Researchers from the University of California, Davis have just published findings from a long-term study, called the Shamatha Project, that studied how meditation influences the brain and mental health. The article published in the journal Health Psychology reports that meditation, and particularly mindfulness training, helps lower stress and cortisol levels, which in turn can help you lose excess weight and avoid developing “cortisol belly.”

Manage Your Stress…Not the Other Way Around

It’s time to draw a line in the sand and start reducing stress and cortisol. What I am proposing is not perfect, but it is a start that you can build on. If you keep waiting until you have the time, or until you can do it “right,” it could be too late. Stop letting your calendar manage you. Don’t “try” to do better. As Yoda says, “Do or Do Not!”

Begin Your 10 Stress-Free Minutes Today

You might think that 10 minutes a day is not much help. But it is. A few minutes goes a long way toward recharging your energy and breaking up your resistance to taking breaks. You can gradually add more mental “down time” and physical relaxation to each day. Get started by making yourself push away from your desk or daily routine for 10 minutes. Take this break with the intention of taking a brief mental holiday; give your mind a rest. Why not begin with 10 minutes of Mindfulness? Or, spend 10 minutes in focused breathing (with longer exhale). Add some music or put your feet up, close your eyes and direct your favorite piece of music. Remind yourself to do this daily by putting the reminder into your smart phone.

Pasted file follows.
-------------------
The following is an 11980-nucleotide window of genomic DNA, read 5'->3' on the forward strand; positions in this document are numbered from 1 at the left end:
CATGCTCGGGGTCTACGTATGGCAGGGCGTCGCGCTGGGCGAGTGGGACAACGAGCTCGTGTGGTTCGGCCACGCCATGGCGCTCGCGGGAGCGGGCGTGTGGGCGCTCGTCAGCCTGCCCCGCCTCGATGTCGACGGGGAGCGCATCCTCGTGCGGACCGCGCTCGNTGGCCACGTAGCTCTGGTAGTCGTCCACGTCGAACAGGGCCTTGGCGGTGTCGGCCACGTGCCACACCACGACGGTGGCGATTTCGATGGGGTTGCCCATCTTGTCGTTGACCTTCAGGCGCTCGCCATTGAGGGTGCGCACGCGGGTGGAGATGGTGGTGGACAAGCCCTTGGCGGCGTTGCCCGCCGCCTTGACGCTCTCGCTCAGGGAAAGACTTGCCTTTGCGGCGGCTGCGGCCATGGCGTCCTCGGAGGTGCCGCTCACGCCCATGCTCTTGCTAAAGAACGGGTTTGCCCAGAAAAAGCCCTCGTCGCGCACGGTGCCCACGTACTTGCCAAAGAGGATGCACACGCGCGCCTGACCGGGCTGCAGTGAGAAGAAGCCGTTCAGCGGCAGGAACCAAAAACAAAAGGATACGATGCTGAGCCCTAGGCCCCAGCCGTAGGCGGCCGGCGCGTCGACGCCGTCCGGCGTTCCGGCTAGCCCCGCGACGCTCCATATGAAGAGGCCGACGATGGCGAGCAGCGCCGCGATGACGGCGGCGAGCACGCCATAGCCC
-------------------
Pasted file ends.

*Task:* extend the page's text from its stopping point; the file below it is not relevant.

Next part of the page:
And, by the way, those of you who work with stressed-out clients, I have found that many seriously stressed patients are so overwhelmed that they cannot even begin to think about how they can reduce their stress. The above suggestion that they start with just 10 minutes a day has helped many people start adding relief to their day. Once they begin, the time can be gradually increased. Psychology tells us that making a conscious choice with commitment is a powerful tool. Do as I say AND as I do.

Watch for more tips and hints in the next 10 Stress-Free Minutes Column. Next, we look at how stress affects diet and weight loss.

Stress Solutions

by Susan Andrews, PhD

The Psychology Times, July 2014

Dr. Susan Andrews, Clinical Neuropsychologist, is currently Clinical Assistant Professor, LSU Health Sciences Center, Department of Medicine and Psychiatry, engaged in a Phase III study on HBOT and Persistent PostConcussion Syndrome. In addition to private clinical practice, Dr. Andrews is an award-winning author of Stress Solutions for Pregnant Moms (2013).